Use meditation or prayer practice. I believe our thoughts can raise the vibration of our planet. Meditating and praying can shift the collective energy of our world, bring us out of fear, and settle us into peace. Surrender to your higher self.
Breathe. Breathwork is everything. There is evidence our bodies can stop viruses through breathwork. Need convincing? Watch this VICE video with my homie, Wim Hof. No matter what, it will calm down your nervous system and make it easier to be around you.
Juice. Fresh veggie and fruit juice is plant power concentrated.
Start your day with warm water and lemon to alkalize your system. An alkaline body helps fight disease.
Go for a walk and connect with nature. Take it all in. Notice the simple beauty we overlook in our daily lives. If you’re stuck inside, find a window and seek out color, movement, and the subtle changes of light throughout the day.
Catch up on your sleep. The kids don’t have school and we’re off the daily grind. Enjoy waking up naturally and letting our bodies tell us when to rise.
Read + listen to books. I am listening to Untamed, an inspiring memoir, by Glennon Doyle. For educational value I am reading On Writing, by Stephen King. I want to be a writer and to invest in myself, for when normal life returns.
Create a daily self-love practice. Mine includes a nightly bath with music, salts, and essential oils. What routine gives you joy?
Dry Brush. Before I bathe, I dry brush. 30% of toxins are released through our skin. A ritual of dry brushing helps to open pores allowing for a better detox.
Drink water. Hydration helps every process in our bodies. Take this opportunity to track your regular habits and see how they measure up. 
Connect in new (and old) ways. As texting has replaced voice calls, it’s rare to pick up the phone and just talk. Call your single friends and family members and reclaim the art of conversation! They’ll appreciate the break from isolation.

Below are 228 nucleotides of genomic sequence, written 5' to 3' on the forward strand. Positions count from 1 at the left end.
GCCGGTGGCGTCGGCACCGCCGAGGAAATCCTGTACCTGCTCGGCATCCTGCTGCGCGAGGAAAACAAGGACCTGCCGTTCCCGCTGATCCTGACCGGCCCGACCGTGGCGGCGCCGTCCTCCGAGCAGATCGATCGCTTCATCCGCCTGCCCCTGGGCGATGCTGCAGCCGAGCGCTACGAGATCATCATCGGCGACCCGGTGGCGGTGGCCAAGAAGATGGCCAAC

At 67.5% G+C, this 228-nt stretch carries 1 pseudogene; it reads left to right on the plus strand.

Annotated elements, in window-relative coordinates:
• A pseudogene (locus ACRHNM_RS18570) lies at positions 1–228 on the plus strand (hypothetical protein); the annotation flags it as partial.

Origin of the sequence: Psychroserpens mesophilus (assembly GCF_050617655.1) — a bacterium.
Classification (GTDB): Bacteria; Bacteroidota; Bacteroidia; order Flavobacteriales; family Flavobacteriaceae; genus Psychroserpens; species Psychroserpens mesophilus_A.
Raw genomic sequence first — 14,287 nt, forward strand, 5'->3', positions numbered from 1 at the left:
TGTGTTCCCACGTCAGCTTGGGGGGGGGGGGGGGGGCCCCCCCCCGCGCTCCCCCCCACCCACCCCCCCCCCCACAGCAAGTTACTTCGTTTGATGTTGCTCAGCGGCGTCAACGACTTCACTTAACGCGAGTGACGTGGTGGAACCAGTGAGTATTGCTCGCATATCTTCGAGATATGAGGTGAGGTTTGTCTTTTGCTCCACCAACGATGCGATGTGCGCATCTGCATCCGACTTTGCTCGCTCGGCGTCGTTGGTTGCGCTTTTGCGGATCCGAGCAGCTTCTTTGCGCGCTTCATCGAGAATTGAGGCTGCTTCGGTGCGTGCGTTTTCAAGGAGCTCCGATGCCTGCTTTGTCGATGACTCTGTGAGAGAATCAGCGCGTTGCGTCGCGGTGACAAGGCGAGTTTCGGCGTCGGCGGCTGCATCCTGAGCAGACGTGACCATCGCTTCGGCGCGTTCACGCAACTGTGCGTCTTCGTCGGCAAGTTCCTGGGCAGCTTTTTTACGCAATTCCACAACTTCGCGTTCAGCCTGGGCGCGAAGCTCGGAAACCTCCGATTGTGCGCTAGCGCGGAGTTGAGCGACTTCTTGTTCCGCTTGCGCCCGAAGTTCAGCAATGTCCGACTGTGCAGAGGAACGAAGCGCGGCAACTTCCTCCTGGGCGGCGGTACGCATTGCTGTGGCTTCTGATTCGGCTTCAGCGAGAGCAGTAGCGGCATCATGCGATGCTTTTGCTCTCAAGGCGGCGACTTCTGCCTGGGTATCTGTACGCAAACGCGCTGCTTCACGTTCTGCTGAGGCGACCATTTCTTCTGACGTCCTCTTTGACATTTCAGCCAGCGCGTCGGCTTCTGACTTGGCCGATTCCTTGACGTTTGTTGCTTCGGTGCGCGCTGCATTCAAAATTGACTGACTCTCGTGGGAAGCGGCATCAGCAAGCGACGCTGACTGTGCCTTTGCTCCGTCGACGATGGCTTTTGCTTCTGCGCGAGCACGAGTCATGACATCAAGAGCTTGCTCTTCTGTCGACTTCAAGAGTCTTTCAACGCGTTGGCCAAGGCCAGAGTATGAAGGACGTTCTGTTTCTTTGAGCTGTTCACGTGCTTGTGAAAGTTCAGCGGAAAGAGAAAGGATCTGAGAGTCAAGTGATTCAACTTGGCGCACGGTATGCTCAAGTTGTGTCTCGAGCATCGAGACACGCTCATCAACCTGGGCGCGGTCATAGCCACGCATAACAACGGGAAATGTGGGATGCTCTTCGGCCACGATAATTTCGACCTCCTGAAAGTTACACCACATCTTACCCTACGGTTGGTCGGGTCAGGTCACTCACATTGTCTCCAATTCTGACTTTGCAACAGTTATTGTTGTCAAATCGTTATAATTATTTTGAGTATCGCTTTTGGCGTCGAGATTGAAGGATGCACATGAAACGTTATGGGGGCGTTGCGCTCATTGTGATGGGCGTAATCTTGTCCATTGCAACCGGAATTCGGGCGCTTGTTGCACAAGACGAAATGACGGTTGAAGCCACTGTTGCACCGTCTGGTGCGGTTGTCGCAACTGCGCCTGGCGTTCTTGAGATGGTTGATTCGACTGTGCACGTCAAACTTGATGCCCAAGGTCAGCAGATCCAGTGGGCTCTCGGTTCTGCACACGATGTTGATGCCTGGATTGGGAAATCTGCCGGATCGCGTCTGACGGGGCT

Set an exercise challenge. I create goals to keep my body healthy. This week, I chose to take five online yoga classes. Find your favorite workout and just do it!
Start a journal. Write your plans, share your heart. Envision your dream future. Hope is so important right now. We need every intellect helping to envision good.  
Build a vision board. Get clear on what you want to create in this world. Take big swings, reach into the stars, then map it out with photos, type and drawings. The universe is demonstrating that any and everything is possible. Play along.
Remember social distance, not emotional distance. Reach out. Connect. Live.
The list could go on and on. Tailor yours to your likes and needs. That’s the point … to make a list of things that hold you accountable for creating some peace and calm in your life. Add a new routine that keeps you busy building your mind, body, immune system, and spirit. If you are in fear, and questioning everything, make sure you look at the polarity, because the opposite may be true. Times are uncertain, and ever-changing, but your thoughts and response to it are a choice. Having a ritual to take care of myself keeps me calm despite the storm. Build your own routine, then rinse and repeat.